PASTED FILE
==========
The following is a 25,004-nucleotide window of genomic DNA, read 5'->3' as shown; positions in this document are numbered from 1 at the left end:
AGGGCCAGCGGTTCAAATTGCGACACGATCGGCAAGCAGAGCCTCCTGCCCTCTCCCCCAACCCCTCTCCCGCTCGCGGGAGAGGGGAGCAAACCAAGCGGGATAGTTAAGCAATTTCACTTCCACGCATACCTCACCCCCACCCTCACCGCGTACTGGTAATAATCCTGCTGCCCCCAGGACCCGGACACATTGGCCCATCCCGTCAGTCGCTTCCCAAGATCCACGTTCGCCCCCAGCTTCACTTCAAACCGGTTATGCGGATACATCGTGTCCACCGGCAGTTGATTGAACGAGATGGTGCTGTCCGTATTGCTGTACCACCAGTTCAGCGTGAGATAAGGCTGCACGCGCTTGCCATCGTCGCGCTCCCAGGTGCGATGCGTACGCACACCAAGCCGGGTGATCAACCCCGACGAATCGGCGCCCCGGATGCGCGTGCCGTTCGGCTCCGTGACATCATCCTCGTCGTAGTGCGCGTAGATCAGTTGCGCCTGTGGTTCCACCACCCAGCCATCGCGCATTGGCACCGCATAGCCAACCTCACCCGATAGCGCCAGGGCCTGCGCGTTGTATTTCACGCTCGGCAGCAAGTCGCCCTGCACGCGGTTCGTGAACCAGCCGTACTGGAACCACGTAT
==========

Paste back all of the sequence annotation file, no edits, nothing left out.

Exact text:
The following is a 25,004-nucleotide window of genomic DNA, read 5'->3' as shown; positions in this document are numbered from 1 at the left end:
AGGGCCAGCGGTTCAAATTGCGACACGATCGGCAAGCAGAGCCTCCTGCCCTCTCCCCCAACCCCTCTCCCGCTCGCGGGAGAGGGGAGCAAACCAAGCGGGATAGTTAAGCAATTTCACTTCCACGCATACCTCACCCCCACCCTCACCGCGTACTGGTAATAATCCTGCTGCCCCCAGGACCCGGACACATTGGCCCATCCCGTCAGTCGCTTCCCAAGATCCACGTTCGCCCCCAGCTTCACTTCAAACCGGTTATGCGGATACATCGTGTCCACCGGCAGTTGATTGAACGAGATGGTGCTGTCCGTATTGCTGTACCACCAGTTCAGCGTGAGATAAGGCTGCACGCGCTTGCCATCGTCGCGCTCCCAGGTGCGATGCGTACGCACACCAAGCCGGGTGATCAACCCCGACGAATCGGCGCCCCGGATGCGCGTGCCGTTCGGCTCCGTGACATCATCCTCGTCGTAGTGCGCGTAGATCAGTTGCGCCTGTGGTTCCACCACCCAGCCATCGCGCATTGGCACCGCATAGCCAACCTCACCCGATAGCGCCAGGGCCTGCGCGTTGTATTTCACGCTCGGCAGCAAGTCGCCCTGCACGCGGTTCGTGAACCAGCCGTACTGGAACCACGTAT